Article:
TRAILING PATHS: From Modern to Contemporary African Art
Evolution of African Art from Modern to Contemporary: Key Artists, Styles, Influences and Themes
In this section, we explore the evolution of African art from the 19th century to the present day -
looking at a few key artists, styles, and influences that have shaped this journey as well as the themes that have been explored by African artists throughout this time.
What is modern and contemporary African art?
The terms "modern" and "contemporary" are often used interchangeably, but they have distinct meanings in the context of African art and the art world.
Modern African art refers to art that was created during the colonial era and the early post-colonial era, from the late 19th century to the mid-20th century. This period was marked by a major shift in the way art was created and perceived in Africa, as artists began to experiment with new materials, techniques, and styles.
Contemporary African art is art that is created in Africa today. It is a diverse and vibrant art form that reflects the experiences and perspectives of African artists living in a rapidly changing world.
In order to appreciate the contemporary manifestations of African art, it is important to understand its history - to see how contemporary artists are building on the traditions of the past. This foundational understanding can help us to appreciate the diversity of African art and the different ways in which it has been interpreted and expressed over time. This is mainly because African art is not a monolith, but rather a multifaceted and ever-evolving field. It can also help us to understand the social, political, and cultural contexts that have shaped African art.
This resource touches on some key subtopics such as:
The rise of modern African art in the late 19th century
The development of contemporary African art in the post-colonial era
The intersection of tradition and modernity in African art
The use of symbolism in African art
The role of art in reframing narratives and addressing social and political issues within local and global contexts.
The challenges facing African artists today and pointers to potential opportunities.
Defining Modernity in African Art (1860-1970)
The modern era in African art began in the late 19th century, in response to the colonial encounter. This was a time of great upheaval and change, as the world was transformed by industrialization, urbanisation, and colonialism.
African art was also undergoing a period of change during this time. Traditional art forms were being challenged by new ideas and influences from the West. Some artists began to experiment with new styles and techniques, while others sought to preserve traditional forms.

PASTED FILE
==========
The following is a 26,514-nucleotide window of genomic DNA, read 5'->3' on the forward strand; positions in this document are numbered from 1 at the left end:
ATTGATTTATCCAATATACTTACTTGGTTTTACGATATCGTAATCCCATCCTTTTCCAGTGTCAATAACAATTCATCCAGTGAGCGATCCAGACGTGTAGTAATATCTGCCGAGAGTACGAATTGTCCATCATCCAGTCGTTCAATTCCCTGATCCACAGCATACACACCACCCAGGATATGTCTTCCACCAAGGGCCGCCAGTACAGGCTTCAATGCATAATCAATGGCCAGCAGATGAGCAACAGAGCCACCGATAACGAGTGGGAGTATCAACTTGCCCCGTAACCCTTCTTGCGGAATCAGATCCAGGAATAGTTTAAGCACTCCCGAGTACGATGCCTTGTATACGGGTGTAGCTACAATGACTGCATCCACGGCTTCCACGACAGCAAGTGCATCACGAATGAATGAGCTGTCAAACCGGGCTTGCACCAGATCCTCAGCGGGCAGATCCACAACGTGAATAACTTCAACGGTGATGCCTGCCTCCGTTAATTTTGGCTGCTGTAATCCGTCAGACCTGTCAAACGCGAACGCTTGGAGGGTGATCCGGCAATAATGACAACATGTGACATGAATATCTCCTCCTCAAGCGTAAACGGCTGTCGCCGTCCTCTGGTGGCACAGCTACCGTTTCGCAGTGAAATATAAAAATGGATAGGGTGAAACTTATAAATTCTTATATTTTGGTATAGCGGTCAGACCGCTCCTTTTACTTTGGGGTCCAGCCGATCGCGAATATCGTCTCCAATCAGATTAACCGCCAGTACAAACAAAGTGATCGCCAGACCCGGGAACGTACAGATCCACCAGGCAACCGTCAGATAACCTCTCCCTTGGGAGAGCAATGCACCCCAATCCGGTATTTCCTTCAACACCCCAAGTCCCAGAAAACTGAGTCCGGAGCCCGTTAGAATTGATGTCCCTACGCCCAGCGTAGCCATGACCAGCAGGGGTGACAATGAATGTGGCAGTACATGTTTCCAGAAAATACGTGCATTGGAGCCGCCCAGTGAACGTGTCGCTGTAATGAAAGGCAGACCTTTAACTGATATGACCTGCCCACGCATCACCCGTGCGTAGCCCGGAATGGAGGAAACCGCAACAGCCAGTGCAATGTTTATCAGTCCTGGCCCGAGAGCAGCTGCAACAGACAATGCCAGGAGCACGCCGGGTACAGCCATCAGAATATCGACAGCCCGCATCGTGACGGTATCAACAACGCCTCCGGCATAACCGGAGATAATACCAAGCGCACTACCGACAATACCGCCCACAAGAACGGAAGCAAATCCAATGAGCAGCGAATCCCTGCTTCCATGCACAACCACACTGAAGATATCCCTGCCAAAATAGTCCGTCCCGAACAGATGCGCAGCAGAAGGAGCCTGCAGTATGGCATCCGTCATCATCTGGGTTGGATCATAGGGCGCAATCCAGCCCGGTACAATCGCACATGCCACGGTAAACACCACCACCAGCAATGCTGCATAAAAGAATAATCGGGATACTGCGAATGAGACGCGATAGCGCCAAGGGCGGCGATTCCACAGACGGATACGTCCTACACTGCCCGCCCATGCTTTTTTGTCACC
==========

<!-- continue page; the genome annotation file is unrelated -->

Artists like Aina Onabolu, Ben Enwonwu (Nigeria) and Ibrahim El-Salahi (Sudan) embraced Western techniques while incorporating their cultural heritage, birthing new forms of expression. For example, Enwonwu's "Tutu '' epitomises this fusion of culture and innovation.
This period saw a growing interest in African art from Western collectors and scholars, and it also led to the emergence of a new generation of African artists who were influenced by both Western and traditional African art forms - many African artists began to incorporate new styles and techniques into their practice..
An important figure in the development of modern African art was Henri Matisse. Matisse was a French painter who was fascinated by African art. He travelled to Algeria in 1906 and fell in love with African art after studying it. He employed many of the same styles and techniques seen in African masks and fabrics, African art started to influence a lot of his work. His paintings, such as " Dance" (1910), helped to popularise African art in the West.
It’s also important to note the influence of the Négritude movement. This movement was founded in the 1930s by a group of African writers and artists who sought to celebrate African culture and identity. Négritude artists often drew inspiration from traditional African art, but they also experimented with new styles and techniques.
Another important modern art movement in Africa was the Renaissance of African sculpture. This movement began in the 1950s and 1960s, following the independence of many African countries. Artists associated with Négritude, such as Aimé Césaire and Léopold Sédar Senghor, often used their work to critique colonialism and advocate for African independence.
This was a time when African artists began to reclaim their cultural heritage and to create new works of art that reflected their own experiences and perspectives. The movement also had a significant impact on African art, and it inspired many artists to explore African themes and styles.
Other Notable Movements include:
The Apartheid art movement - founded in the 1970s by South African artists who opposed apartheid. The Apartheid art movement used art to protest against the system of racial segregation in South Africa
Renaissance of African art: This movement began in the 1960s and 1970s, following the independence of many African countries. It was characterized by a renewed interest in traditional African art forms and a desire to create art that was relevant to the African experience. The work of El Anatsui (born 1944) is a contemporary example of the Renaissance of African art. Anatsui is a Ghanaian artist who uses recycled materials to create large-scale sculptures. His work often explores themes of consumerism and waste, and it has been exhibited in major museums around the world.